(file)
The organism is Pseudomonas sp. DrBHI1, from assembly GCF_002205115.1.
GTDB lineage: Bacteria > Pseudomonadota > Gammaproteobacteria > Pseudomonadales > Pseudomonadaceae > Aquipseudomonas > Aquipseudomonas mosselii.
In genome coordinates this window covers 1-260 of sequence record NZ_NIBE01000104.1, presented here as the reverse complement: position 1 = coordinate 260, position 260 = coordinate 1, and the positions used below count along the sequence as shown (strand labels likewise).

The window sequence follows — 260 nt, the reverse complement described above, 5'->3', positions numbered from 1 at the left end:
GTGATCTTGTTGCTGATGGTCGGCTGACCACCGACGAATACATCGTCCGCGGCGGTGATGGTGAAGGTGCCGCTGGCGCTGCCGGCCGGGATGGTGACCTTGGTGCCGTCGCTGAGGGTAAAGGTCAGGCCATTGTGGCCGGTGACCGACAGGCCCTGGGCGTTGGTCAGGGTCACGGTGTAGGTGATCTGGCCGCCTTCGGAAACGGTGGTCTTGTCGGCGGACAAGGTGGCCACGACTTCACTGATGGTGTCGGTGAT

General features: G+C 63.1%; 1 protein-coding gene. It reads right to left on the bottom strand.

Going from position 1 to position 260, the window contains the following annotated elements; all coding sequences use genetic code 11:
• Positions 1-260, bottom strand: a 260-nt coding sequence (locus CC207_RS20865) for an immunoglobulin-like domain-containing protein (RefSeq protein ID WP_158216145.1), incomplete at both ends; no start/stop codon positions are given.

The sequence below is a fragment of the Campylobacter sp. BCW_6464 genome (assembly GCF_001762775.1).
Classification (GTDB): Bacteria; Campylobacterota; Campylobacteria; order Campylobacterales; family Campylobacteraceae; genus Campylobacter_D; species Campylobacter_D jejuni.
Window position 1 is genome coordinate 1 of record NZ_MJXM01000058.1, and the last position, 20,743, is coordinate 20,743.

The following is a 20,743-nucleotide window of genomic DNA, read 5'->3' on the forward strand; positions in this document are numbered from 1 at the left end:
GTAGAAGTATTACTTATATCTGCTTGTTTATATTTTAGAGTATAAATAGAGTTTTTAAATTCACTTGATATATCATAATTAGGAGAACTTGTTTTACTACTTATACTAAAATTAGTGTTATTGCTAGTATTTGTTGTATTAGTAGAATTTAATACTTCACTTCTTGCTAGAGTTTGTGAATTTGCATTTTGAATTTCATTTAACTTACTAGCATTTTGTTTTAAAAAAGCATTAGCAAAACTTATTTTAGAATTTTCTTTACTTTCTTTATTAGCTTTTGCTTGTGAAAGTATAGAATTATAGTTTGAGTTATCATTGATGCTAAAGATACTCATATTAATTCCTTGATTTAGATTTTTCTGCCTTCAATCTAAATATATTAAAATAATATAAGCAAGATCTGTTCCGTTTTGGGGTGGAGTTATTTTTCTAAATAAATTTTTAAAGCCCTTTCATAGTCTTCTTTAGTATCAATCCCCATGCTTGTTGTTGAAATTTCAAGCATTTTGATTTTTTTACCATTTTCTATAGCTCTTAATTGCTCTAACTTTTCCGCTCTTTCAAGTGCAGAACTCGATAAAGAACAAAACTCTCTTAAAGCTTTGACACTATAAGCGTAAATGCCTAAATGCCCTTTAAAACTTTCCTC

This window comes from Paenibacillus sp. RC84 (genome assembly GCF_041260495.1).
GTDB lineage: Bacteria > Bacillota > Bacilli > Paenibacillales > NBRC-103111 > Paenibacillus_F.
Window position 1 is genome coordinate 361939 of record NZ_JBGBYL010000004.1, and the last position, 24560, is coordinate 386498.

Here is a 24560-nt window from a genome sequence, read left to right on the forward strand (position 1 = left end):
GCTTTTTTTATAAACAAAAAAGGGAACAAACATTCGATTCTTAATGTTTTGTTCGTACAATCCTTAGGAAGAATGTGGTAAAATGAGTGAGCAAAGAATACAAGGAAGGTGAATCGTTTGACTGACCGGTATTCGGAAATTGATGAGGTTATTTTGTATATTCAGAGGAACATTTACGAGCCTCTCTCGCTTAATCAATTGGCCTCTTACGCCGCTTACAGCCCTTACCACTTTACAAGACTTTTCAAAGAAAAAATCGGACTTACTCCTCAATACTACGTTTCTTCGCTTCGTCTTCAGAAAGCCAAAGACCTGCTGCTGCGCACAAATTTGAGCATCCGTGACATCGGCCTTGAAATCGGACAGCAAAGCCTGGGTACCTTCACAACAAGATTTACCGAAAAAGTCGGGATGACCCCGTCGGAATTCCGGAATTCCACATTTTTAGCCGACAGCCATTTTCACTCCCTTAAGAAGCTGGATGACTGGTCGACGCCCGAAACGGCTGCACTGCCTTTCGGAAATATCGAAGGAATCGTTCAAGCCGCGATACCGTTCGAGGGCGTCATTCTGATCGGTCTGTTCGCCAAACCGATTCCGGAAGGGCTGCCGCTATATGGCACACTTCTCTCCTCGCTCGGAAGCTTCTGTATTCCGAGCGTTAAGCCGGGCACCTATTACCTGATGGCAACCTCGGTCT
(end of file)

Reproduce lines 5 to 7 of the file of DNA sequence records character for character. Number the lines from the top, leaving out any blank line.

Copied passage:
GTGATCTTGTTGCTGATGGTCGGCTGACCACCGACGAATACATCGTCCGCGGCGGTGATGGTGAAGGTGCCGCTGGCGCTGCCGGCCGGGATGGTGACCTTGGTGCCGTCGCTGAGGGTAAAGGTCAGGCCATTGTGGCCGGTGACCGACAGGCCCTGGGCGTTGGTCAGGGTCACGGTGTAGGTGATCTGGCCGCCTTCGGAAACGGTGGTCTTGTCGGCGGACAAGGTGGCCACGACTTCACTGATGGTGTCGGTGAT

General features: G+C 63.1%; 1 protein-coding gene. It reads right to left on the bottom strand.

Going from position 1 to position 260, the window contains the following annotated elements; all coding sequences use genetic code 11: